{
            ... another document ...
        }, 
        {
            ... etc up to 10 docs ...
        }
    ]
}
11
  • Thanks @AlexBlex, will try this out, but first I'm struggling to understand what $skip: 20 does. You are defining page: NumberInt(3) under metadata, which matches that your example looks for the 3rd page. So I don't understand the $skip: 20. Commented Jan 17, 2018 at 19:28
  • 5
    @JohnSmith1976 it's just an example. Assuming 10 docs per page. 1st page return first 10 documents. For that you will skip 0. For n-th page you skip (n-1)*pageSize, so for 3rd one it is (3-1)*10 = 20
    – Alex Blex
    Commented Jan 17, 2018 at 19:42
  • Is the sorting required for the pagination? Are the aggregated results stable and suitable for pagination if not sorted?
    – Hlorofos
    Commented Jun 25, 2018 at 9:26
  • 1
    @Hlorofos, No sort is not required, but there were some problems with explicit natural order in aggregation at some point, so I would recommend to sort it. Not sure what "stable" is, but if you are asking if pagination breaks on insertion/deletion of documents from the collection, it does. Each new query is a new query. It re-counts number of available documents each time, and does skip and limit as requested. There is no magic here.
    – Alex Blex
    Commented Jun 25, 2018 at 9:55
  • 1
    @Hlorofos, I see, good point. You should be safe if the $match stage uses an index implicitly. I'd take extra care for sharded collections where $match doesn't use shard key. The merging shard assemble results of cursors from other shards, so it might be a good candidate for the inconsistency you are talking about. Couldn't confirm it with my quick tests, but it proves nothing.
    – Alex Blex
    Commented Jun 28, 2018 at 10:15
13

Since mongoDB version 5.0 there is another option, that allows to avoid the disadvantage of $facet, the grouping of all returned document into a one big document. The main concern is that a document as a size limit of 16M. Using $setWindowFields allows to avoid this concern:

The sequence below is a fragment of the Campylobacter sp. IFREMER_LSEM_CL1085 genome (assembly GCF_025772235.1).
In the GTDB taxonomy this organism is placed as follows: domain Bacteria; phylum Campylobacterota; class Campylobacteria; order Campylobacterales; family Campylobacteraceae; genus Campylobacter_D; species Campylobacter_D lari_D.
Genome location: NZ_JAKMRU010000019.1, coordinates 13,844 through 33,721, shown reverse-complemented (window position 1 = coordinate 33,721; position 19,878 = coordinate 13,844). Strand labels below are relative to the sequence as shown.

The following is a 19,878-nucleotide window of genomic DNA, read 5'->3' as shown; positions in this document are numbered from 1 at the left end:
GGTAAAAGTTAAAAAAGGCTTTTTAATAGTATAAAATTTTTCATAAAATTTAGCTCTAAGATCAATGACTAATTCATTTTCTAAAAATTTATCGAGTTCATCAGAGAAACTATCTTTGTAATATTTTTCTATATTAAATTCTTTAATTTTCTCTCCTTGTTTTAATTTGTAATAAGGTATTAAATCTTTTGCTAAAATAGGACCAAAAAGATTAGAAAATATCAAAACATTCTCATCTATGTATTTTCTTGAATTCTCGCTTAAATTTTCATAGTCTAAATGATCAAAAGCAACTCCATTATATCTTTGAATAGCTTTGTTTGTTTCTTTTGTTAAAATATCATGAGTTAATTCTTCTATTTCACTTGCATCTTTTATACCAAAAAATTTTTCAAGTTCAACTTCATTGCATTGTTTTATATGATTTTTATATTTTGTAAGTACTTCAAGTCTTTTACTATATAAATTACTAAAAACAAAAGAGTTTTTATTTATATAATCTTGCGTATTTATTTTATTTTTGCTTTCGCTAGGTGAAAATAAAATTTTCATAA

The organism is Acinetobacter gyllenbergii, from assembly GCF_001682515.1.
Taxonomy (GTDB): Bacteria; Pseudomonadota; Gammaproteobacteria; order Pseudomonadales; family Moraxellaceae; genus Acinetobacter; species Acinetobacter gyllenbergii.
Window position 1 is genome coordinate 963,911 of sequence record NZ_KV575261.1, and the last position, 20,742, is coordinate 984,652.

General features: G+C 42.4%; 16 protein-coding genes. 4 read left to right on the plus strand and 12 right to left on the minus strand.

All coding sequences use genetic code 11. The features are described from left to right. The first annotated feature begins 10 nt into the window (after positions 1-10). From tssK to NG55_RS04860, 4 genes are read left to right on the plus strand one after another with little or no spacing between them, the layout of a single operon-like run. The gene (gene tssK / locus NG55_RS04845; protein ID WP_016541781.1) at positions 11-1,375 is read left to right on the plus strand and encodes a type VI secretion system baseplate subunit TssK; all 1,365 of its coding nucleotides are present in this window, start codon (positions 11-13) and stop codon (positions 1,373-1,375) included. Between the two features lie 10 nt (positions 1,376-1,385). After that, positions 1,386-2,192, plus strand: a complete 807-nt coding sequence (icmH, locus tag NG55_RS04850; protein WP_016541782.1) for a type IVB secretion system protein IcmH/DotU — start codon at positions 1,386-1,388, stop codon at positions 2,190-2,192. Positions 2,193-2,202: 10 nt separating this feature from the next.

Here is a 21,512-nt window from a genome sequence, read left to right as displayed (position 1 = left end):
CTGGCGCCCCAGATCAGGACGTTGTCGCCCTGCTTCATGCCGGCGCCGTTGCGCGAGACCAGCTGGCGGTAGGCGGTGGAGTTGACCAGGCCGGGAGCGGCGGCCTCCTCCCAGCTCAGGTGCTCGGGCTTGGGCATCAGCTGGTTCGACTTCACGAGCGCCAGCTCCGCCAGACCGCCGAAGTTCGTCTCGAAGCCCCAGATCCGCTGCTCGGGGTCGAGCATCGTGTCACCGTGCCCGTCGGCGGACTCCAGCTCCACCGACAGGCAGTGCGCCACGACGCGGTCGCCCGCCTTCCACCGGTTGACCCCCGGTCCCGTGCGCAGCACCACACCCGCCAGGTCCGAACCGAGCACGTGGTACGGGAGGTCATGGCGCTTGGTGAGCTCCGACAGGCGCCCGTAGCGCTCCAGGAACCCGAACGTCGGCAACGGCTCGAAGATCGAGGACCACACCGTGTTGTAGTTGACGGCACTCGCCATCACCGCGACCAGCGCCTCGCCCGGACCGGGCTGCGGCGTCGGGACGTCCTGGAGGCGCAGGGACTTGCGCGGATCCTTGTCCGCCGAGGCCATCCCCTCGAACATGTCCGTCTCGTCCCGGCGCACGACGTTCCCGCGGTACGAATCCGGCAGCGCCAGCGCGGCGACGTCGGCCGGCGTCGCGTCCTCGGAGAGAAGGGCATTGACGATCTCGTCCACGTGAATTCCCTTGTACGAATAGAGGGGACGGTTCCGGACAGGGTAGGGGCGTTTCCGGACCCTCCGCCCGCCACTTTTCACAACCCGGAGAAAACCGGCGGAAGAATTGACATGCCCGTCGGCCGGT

db.Order.aggregate([
    {$match: {company_id: ObjectId("54c0...") } },
    {$sort: {order_number: -1 } },
    {$setWindowFields: {output: {totalCount: {$count: {}}}}}
    {$skip: 20 },
    {$limit: 10 } 
])
0

@Alex Blex was very close to the right answer. Endeed - facet is the operation you need to split pipeline into two independent branches, first will count a total number, second will skip and limit items.

BUT there is one important point Alex missed. He put sort operation before facet. It may lead to outOfMemory error if you have many big documents in collection.

The solution is to place sort operation in the same facet alongside with skip and limit. In this case mongo engine will apply their optimization (please see https://www.mongodb.com/docs/manual/core/aggregation-pipeline-optimization/#pipeline-coalescence-optimization and https://www.mongodb.com/docs/v6.0/reference/operator/aggregation/sort/#-sort-and-memory-restrictions).

So, the answer given by Alex is okay, except one important thing - put the sort into one facet with skip and limit. Example:

[
  {
    "$facet": {
      "count": [
        {
          "$count": "count"
        }
      ],
      "items": [
        {
          "$sort": {
            "name": -1
          }
        },
        {
          "$skip": 2
        },
        {
          "$limit": 2
        }
      ]
    }
  },
  {
    "$project": {
      "items": 1,
      "totalCount": {
        "$arrayElemAt": [
          "$count.count",
          0
        ]
      }
    }
  }
]